#1
I am still fairly new to the bass, but i plan to be playing some very basic fills for some praise and worship songs using basically half and quarter notes. I have access to the chords and was just wondering the best method was in order to write these fills while staying in the same key.

An example of what i have is:

Sing my love

Intro: C, F, A, C

Verse 1:
C
Words can never say how much he says my name
F
He calls me lovely
C
No one ever sees the way he looks at me
F
He sees me holy
A
Words can never hold this love that burns my soul
C G A C G A
Heaven holds me, heaven holds me


Thanks much in advance.
#2
...you know, I really want to help you, but its literally impossible. Playing music is something that can be learned but not taught. I mean, a good teacher will give you the tools so you can learn yourself, but nothing anyone posts in this thread is going to substantially help you

That said, just play some random notes in the C scale when going from one note to the next. It sounds to simple to be true, but hey, its where we all started

Also, Mahler5858 would have been a cooler name
Last edited by tubatom868686 at Jul 7, 2010,
#3
Quote by tubatom868686
...you know, I really want to help you, but its literally impossible. Playing music is something that can be learned but not taught. I mean, a good teacher will give you the tools so you can learn yourself, but nothing anyone posts in this thread is going to substantially help you

That said, just play some random notes in the C scale when going from one note to the next. It sounds to simple to be true, but hey, its where we all started

Also, Mahler5858 would have been a cooler name


A little more information about me, is that i do have a fairly decent music background of taking band....alto and baritone sax throughout middle and high school. I know music, and i know the sound that i want to accomplish. Im just referring to say if my guitarist is playing a G chord i know that that they are playing G, B, D, G, B, G.....So if this is the case, can I play any of these notes to stay in key with my guitarist. I already know the rhythms of the notes i want to play, i just need advice on keeping the notes in key.

And btw mauler is an OLD gaming name of mine that stemmed back from the days of playing Perfect Dark on the N64 lol(it was the weapon I performed the best with). Its just kinda stuck ever since.
#4
From what I gather, learning/using scales will help you out.
Call Me Joe
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#5
Quote by mauler5858
A little more information about me, is that i do have a fairly decent music background of taking band....alto and baritone sax throughout middle and high school. I know music, and i know the sound that i want to accomplish. Im just referring to say if my guitarist is playing a G chord i know that that they are playing G, B, D, G, B, G.....So if this is the case, can I play any of these notes to stay in key with my guitarist. I already know the rhythms of the notes i want to play, i just need advice on keeping the notes in key.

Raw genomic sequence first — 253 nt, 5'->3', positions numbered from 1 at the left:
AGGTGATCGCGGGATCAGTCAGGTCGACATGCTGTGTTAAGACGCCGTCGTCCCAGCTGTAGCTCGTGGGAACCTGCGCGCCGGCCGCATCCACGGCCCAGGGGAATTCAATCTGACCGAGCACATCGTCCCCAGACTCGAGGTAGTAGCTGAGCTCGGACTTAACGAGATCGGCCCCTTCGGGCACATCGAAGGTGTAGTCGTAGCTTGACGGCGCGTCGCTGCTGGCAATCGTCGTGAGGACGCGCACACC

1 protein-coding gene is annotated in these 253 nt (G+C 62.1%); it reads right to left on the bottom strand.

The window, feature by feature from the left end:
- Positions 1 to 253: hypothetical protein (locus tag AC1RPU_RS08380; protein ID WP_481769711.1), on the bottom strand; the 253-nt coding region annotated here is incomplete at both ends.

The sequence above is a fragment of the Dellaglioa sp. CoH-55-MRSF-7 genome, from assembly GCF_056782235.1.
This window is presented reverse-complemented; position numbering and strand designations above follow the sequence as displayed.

You've got it. If a guitarist plays a C Chord you can play a C E or a G and stay perfectly in key behind that chord. Remember you can use passing tones, chromatic movements as well (and although they might be slightly out of key could still sound good).
Also, if you are doing a fill between, say the first two chords:
C - F
You have the notes:
C: C E G
F: F A C
Notice that the C note is static, so in any fills/runs etc you could try to emphasise that note in some way
#7
While I agree with tubatom that this kind of stuff takes practice to learn, there are some pointers that can help.

First off, the song is in C, so any natural note (no flats or sharps) will technically work in the song. You say you know music, so you know that means C, D, E, F, G, A, and B will all work in one way or another. A D or a B will sound a bit more tense if sustained for too long, but as long as you don't play a sharp or flat it will work out okay.

As for the style of music, I play praise and worship music as well, and depending on the context of the worship set, fills should be used in different ways. For instance, when I play with a full band (electric guitars, drums, acoustic guitar, etc.), I tend to throw a few melodic fills in here and there while using some passing tones occasionally but staying close to the root to support the music. However, for a more stripped down set with, say, a bass, acoustic guitarist, drum kit and maybe some keyboards, I tend to play some melodic lines higher up the neck; not anything that's flashy for the sake of being flashy, but an actual moving line to fill up the space due to the sparse instrumentation.

That's just from my personal experience. Everyone else has pretty much said what needs to be said regarding the subject, but I figured I could throw my two-cents worth in.
#8
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Oh wow you're so clever

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#9
If you know rhythm of the fills you want to play and what chords you have to work with then literally just pick a note in the C major scale and it'll fit. Some better than others but you can play whatever you end up liking. As far as technically possible, literally just pick a note in C major, accidentals/chromatic jumps excluded.
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